Meanwhile, it’s doubtful that either one of the wolves in Lorenz’s example would be consciously aware of his position of advantage or disadvantage, of power or weakness. Instead, it would be much like the interaction between two magnets whose poles counter one another’s energy: the superior wolf has a direct, assertive energy, which when directed at the inferior wolf causes his indirect energy to spin off in the other direction, both physically and emotionally. If they were both direct and both assertive, and came toward each other with ears, tails, and shoulders held high, bloodshed would very quickly ensue. But nature is wiser than the individual wolf; she wants the pack to get along, so she created this reflexive dance.
So here we have, at the very start of this idea about dominance and submission, what is probably a major misunderstanding committed by the primary architect of the alpha theory, a misunderstanding so major, in fact that it turns out that the “submissive” wolf or dog is in fact controlling the “dominant” one’s behavior as much if not more than the other way around. Yet despite the simple, obvious logic of Rudolf Schenkel’s view, Konrad Lorenz’ misinterpretation that the weaker wolf is offering his neck because he’s showing submission, or “humility” (as Lorenz) calls it, continues to be handed down to us as “fact” today.
They Aren’t the Same Animal
Part of the problem with the manner in which the ideas about dominance and submission emerged may come from the belief that Lorenz and others of his time had that the social behavior of captive wolves, being held prisoner in zoos and sanctuaries, would be much the same as it is in wild wolves, who roamed free in the wilderness. This belief may have arisen partly out of scientific necessity, because during the 1930s and 40s, when these initial studies were done, wild wolves were almost totally inaccessible. That’s no longer true.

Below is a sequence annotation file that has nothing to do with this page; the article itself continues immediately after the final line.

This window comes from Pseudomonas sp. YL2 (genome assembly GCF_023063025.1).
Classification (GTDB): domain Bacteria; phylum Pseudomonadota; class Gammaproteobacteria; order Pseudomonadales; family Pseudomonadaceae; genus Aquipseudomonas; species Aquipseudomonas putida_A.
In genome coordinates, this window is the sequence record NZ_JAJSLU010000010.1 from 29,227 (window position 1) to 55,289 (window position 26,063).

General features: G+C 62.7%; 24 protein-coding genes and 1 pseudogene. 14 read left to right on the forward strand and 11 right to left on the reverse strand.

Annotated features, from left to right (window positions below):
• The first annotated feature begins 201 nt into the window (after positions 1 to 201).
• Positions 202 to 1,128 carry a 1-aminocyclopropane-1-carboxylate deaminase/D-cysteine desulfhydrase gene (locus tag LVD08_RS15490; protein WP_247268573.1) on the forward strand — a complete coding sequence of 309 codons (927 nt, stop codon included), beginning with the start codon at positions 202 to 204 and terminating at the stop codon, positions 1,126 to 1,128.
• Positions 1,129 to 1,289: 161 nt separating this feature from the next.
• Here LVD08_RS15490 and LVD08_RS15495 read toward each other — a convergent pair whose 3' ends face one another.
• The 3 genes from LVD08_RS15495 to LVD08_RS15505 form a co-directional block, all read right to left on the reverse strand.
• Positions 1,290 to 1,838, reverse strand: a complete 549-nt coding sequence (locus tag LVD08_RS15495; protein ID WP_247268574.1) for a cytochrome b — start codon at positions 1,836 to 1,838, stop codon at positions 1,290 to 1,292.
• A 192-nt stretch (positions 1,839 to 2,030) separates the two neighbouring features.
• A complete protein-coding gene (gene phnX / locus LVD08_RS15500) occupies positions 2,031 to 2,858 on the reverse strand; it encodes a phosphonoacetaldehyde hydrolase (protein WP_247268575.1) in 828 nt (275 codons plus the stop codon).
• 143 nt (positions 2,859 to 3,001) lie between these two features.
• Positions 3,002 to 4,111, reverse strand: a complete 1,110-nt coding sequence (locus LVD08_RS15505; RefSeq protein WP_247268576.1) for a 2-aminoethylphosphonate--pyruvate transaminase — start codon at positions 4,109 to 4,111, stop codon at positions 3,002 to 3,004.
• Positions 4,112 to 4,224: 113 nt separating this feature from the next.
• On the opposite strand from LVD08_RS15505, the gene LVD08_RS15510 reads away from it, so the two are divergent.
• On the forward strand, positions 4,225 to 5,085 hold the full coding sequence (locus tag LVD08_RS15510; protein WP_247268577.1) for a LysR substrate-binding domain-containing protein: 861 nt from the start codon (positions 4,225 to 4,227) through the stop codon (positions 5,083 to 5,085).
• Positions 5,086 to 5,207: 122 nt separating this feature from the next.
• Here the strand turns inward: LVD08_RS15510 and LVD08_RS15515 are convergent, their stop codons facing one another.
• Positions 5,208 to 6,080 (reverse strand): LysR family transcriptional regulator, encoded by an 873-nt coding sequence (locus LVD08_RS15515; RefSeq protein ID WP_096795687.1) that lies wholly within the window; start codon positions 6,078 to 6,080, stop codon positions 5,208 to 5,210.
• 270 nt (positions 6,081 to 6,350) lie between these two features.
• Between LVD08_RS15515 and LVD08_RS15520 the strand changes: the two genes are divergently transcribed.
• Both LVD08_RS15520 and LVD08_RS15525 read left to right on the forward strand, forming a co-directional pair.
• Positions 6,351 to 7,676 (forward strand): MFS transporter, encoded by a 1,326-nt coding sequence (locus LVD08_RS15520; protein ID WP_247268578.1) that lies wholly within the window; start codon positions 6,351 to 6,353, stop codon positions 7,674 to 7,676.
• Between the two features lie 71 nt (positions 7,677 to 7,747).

Dr. L. David Mech (pr. Meech) of the University of Minnesota, who has spent his entire career studying wild wolves in their natural habitats, writes, “In captive packs dominance labels were probably appropriate, for most species thrown together in captivity would usually so arrange themselves. In nature, however, the wolf pack is not such an assemblage.”
If Mech is right, then captive wolves and wild wolves aren’t the same animal, at least not when it comes to their social behaviors. In fact, in Mech’s observations over the past forty years, there actually is no pack leader in wild wolf packs, at least not in the traditional sense. He writes, “The concept of the alpha wolf as a ‘top dog’ ruling a group of similar-aged compatriots is particularly misleading.” Mech and his colleagues are also reluctant to use the word alpha because, as they put it, “It falsely implies a hierarchical system in which a wolf assumes a place in a linear pecking order.” They reserve the term alpha for the breeding pair (though Mech says that’s a bit like calling your dad a “male” father.)
So in wild wolves there’s no hierarchy, no pecking order, and no pack leader.
Hmmm. Is there such a thing as dominance?
Yes, says, Mech, though it only occurs in rare instances, and usually only take place over how to disburse food to the young. Yet one of the most striking things about these battles is that it’s usually the “submissive” (or non-threatening) female who triumphs over the “dominant” (threatening) male! She actually wins by acting in a manner that we’ve all been taught is the instinctive way one wolf will submit to the authority of a dominant pack mate.
How does this happen?
The male has killed a hare and comes trotting back toward the den where, presumably, he wants to eat his kill in peace and safety. As he approaches, the female comes toward him. His neck and back go up. He stands tall and stiff. She approaches, low to the ground. The closer she comes, the stiffer he stands. The stiffer he gets, the lower she gets to the ground. Then as she comes right up to him, while he’s growling and standing firm, she very nearly rolls over on her back in the way the inferior wolf in Lorenz’s description does. Here, though, she’s not on her back and not offering her neck. So why is she so low to the ground?
The next part of the drama explains it: crouching in front of her mate, so low to the ground as to almost be on her back, her jaws are actually now in a perfect position to grab the hare right out of the male’s mouth! Which is exactly what she does! Then she runs back to her pups, leaving the male standing there, hare-less and “wondering” what the hell just happened.